Get them to consult a suicide helpline 

If you think someone with suicidal thoughts immediately needs help, call a suicide hotline number, and encourage the person to talk. If it’s safe to inform their family, do it. In some cases, families of suicidal people do more harm than good in which case, you might want to inform anyone the person feels closest to. 

Here are several resources for suicide prevention

Stick around with them 

Once you’ve taken the above steps, what’s next? Don’t leave them alone! Just because you’ve gotten them in touch with a professional doesn’t mean the matter is over. They still need your support. So stick around them, ask them how they’re doing, listen to them, and ensure they’re regularly seeing their counsellor. Another important thing to do is to remove any potentially dangerous items from their surroundings. These include items such as knives, razors, ropes, guns, sleeping pills, and insecticides.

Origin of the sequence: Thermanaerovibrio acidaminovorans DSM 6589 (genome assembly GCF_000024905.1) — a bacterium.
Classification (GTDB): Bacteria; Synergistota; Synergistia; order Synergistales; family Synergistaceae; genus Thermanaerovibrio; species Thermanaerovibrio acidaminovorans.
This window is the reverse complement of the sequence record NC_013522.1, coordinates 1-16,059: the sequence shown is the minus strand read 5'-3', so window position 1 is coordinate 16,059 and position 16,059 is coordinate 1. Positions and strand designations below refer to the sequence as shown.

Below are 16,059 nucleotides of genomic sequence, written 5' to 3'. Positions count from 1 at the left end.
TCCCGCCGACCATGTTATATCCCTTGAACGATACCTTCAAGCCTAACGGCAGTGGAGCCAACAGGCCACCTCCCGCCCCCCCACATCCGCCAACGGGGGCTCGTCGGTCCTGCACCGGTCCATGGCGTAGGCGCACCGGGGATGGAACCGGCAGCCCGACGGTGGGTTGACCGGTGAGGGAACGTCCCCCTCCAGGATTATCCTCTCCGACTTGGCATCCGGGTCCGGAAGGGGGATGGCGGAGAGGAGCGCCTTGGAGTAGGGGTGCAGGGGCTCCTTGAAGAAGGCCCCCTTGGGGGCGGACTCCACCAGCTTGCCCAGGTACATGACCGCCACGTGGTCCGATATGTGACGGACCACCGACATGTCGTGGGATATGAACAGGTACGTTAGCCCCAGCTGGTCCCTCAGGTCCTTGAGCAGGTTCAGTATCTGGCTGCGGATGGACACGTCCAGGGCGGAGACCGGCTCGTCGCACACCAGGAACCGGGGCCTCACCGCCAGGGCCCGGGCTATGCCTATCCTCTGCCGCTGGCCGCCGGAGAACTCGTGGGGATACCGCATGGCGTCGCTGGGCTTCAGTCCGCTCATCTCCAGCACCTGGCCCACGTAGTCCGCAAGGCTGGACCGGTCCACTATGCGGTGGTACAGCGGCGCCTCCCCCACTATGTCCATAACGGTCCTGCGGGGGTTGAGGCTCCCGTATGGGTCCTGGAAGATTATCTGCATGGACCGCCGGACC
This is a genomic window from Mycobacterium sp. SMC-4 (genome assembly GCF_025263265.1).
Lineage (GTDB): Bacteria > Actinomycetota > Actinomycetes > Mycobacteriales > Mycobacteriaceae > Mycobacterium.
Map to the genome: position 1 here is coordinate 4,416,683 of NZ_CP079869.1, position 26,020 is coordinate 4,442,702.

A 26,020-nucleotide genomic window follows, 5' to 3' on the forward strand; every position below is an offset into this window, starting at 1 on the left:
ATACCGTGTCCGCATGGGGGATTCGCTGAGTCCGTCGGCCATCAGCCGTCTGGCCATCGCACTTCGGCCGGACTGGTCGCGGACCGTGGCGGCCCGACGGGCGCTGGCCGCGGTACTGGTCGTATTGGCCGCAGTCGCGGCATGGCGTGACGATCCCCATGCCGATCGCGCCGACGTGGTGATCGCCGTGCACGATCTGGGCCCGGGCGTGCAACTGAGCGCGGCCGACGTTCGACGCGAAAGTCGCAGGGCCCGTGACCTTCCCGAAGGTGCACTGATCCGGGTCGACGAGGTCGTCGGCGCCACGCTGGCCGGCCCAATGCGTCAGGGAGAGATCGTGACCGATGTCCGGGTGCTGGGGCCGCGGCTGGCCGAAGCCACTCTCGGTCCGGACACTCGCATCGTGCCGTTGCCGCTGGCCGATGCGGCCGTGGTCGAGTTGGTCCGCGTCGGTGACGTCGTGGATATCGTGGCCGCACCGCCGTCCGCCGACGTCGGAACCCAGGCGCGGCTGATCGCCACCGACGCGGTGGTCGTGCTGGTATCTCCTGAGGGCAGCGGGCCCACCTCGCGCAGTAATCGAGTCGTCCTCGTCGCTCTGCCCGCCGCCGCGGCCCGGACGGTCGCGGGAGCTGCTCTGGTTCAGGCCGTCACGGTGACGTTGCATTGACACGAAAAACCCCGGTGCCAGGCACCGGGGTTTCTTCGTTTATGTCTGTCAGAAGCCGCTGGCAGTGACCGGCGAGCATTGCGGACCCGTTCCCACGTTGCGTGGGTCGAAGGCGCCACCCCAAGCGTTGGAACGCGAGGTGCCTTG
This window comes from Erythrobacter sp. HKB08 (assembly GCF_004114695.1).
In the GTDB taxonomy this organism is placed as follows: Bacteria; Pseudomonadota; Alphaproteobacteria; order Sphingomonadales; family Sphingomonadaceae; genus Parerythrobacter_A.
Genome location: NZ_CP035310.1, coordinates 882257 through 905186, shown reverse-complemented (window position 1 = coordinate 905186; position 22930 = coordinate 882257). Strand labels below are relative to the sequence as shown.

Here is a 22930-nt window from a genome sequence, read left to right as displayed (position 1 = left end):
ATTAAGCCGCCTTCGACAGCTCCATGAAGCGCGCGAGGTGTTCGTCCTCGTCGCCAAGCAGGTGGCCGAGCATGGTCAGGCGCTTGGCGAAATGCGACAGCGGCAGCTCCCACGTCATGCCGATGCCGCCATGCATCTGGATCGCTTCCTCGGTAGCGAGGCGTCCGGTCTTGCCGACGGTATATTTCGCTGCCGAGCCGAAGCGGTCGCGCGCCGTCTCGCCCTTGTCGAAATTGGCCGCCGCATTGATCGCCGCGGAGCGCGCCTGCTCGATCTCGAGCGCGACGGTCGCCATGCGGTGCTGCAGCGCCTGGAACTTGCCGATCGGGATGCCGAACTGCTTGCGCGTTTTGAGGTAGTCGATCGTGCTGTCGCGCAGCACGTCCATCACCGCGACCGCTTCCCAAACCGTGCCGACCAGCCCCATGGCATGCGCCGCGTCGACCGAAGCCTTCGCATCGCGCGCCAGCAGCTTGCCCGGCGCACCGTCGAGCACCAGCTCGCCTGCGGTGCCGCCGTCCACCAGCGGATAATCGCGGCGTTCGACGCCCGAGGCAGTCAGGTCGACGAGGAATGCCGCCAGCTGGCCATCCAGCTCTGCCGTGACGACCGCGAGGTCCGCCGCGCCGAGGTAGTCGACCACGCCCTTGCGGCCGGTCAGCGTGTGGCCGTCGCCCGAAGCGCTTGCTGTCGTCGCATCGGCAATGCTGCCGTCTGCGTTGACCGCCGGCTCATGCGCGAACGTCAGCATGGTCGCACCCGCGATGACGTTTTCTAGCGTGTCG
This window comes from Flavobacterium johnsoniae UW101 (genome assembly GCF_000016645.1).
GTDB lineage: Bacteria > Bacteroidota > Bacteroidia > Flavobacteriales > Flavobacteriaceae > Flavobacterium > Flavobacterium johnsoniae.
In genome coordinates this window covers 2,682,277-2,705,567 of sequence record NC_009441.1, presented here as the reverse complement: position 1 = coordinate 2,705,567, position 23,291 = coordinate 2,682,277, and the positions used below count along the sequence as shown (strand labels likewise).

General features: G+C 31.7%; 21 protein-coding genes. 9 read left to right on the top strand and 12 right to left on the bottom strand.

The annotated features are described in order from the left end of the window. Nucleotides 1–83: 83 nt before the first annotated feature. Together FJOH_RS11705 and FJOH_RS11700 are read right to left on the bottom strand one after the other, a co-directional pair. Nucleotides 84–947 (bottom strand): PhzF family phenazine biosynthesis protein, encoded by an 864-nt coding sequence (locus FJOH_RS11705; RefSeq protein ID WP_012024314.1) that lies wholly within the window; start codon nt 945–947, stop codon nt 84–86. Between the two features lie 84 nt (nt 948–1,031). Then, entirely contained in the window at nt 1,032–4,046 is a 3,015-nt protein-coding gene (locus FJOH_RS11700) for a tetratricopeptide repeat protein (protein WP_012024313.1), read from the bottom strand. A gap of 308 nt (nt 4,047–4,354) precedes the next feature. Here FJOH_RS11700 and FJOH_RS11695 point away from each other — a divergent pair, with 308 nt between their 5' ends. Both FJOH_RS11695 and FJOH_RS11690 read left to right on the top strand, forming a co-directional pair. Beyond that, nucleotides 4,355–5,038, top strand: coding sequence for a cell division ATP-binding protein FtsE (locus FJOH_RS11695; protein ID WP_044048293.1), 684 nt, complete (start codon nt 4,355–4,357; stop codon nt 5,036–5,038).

While there’s no guarantee that you can save the life of someone having suicidal thoughts, you can take the necessary steps and do whatever’s in your capacity. Having said this, it’s also important to look after your mental health. Taking care of a suicidal friend is not easy and to give them continued support you need to be in a healthy emotional space. 


Sadia Maqsood holds a degree in psychology and is a freelance writer for hire in mental health. She tweets @becomingsadia